Without a Net
Like Nourie, Aspiriant CEO Rob Francais says the RIA’s succession planning policy was born of necessity. The firm, with 42 owners and 120 employees, has a structured policy in place for associates to achieve equity and security, but it wasn’t always the case.

“It started at a predecessor firm, of which I was also the CEO,” he says. “Of my three other partners, two were 15 years older than I. It was really clear we needed to plan for succession.”

More importantly, he notes, the need was born out of what affluent families want from an organization: an objective environment, superior solutions, continuity of advice and fair pricing. Especially with generational planning, these clients need a firm that’s not only independent, but one that’s durable.

“AsRob Francais, Aspiriant an organization we try to reconcile the interests of affluent families and the interests of talented advisors,” Francais, (left), adds. “On one side you look at what families want. On the other side you look at what talented advisors want and try to build an organization that crosses over both, and succession planning is a critical component.”

In order to have a successful succession plan in the RIA space, the firm has to have the appropriate core values, governing structure and compensation plan. In other words, succession planning has to be a part of the core values, governing and compensation structure of the firm. The first issue is in making people understand the pathway to ownership, Francais says. Once a potential candidate for ownership is identified, management then proposes an ownership stake. Shares are sold from an inventory purchased by the organization from a retiring partner. The ownership candidate would purchase those shares for a specified valuation in the buy-sell agreement.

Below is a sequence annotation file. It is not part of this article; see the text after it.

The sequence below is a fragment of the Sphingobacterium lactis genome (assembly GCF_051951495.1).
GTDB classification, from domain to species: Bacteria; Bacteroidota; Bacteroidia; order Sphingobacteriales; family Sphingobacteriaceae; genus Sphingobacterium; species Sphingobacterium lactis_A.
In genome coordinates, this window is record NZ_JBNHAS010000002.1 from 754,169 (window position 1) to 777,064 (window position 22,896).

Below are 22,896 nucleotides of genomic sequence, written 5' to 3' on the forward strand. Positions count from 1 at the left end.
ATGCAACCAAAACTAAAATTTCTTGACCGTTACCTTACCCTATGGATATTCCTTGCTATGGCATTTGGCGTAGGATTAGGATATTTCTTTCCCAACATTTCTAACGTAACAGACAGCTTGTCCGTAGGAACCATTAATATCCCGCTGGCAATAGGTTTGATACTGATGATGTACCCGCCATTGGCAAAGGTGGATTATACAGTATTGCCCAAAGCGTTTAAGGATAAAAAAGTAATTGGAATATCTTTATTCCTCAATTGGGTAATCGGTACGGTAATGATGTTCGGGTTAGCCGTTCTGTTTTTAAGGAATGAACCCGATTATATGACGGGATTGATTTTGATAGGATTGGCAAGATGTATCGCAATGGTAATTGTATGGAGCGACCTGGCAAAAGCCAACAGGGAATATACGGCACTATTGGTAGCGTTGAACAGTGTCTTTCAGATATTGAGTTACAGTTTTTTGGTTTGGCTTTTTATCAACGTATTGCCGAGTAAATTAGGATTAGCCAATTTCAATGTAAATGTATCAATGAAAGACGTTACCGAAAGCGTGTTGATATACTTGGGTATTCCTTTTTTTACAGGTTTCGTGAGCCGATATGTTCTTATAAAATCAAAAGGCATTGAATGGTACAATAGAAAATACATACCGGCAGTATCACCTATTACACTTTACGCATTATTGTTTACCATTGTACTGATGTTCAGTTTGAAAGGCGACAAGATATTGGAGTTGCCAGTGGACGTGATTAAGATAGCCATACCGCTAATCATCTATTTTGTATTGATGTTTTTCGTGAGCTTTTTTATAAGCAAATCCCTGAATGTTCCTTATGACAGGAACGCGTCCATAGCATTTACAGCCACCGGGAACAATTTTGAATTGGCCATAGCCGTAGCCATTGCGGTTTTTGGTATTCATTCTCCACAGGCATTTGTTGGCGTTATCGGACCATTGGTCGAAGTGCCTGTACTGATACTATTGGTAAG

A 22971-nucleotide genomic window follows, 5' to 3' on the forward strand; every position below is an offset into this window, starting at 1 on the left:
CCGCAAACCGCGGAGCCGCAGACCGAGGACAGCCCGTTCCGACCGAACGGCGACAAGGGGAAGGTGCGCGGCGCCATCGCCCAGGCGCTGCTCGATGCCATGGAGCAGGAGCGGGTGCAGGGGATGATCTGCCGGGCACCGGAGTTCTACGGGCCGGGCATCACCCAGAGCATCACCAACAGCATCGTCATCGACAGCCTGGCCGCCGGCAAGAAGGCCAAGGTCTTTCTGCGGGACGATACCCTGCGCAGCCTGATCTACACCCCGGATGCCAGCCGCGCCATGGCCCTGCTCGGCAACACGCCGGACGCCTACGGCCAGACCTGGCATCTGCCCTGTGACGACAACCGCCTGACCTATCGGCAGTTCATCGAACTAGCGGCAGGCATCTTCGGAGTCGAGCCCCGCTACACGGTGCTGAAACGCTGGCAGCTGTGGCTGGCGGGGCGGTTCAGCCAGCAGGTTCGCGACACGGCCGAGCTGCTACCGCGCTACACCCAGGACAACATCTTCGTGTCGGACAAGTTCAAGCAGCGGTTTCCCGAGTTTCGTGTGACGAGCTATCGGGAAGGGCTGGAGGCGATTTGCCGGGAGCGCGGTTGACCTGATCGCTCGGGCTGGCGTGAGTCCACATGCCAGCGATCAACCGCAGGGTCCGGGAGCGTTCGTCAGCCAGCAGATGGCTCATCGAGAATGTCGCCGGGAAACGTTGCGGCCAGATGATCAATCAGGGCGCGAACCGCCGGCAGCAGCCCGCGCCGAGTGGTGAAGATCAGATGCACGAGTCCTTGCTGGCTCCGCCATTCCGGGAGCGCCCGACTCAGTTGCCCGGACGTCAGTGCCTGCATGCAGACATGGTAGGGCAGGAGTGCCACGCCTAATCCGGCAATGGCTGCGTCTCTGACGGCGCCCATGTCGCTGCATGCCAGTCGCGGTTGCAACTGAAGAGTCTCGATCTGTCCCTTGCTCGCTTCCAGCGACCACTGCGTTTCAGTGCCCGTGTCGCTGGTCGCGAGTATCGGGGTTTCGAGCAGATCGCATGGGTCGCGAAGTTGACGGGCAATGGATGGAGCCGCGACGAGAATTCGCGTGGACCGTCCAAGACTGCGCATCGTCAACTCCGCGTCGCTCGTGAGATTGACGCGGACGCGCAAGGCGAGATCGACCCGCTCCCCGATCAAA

“It’s a free market system,” he observes. “It’s a closed market in a sense that you can only buy and sell among owners. People are allowed to put their shares up for sale once a year. But, so far, our model has worked. It’s successfully gone through a pretty severe downturn, a management transition and a merger and acquisition.”

When asked if changes were made in response to any of the aforementioned events, Francais says the firm keeps an inventory of technical corrections, but it’s not something the firm engages in very often.

“The one thing I would say about succession planning is that if you’re going to ask people to buy into the organization, then you have to increase the formality with which you operate,” he warns. “Governance therefore becomes a very important component. If we’re making fundamental changes, we have to think very seriously about them because people have bought into the organization under a set of rules and expectations. If you change them haphazardly or too often, it pulls at the fabric of the organization.”

If only every advisor had the resources and scale of Aspiriant. For smaller firms that don’t, Francais offers the following advice.

“I would start sooner rather than later; sooner than is comfortable for you,” he says. “And I’d make it equally uncomfortable for your employees to buy into the organization. Founders and owners need to recognize that the value of their organization is dependent upon the very people that support the organization. To share in some of that wealth creation is not only appropriate, but will ultimately reap more value due to the stability it brings. It sounds counterintuitive, but if [owners] really want to optimize their value, they should begin sharing it sooner than they would like.”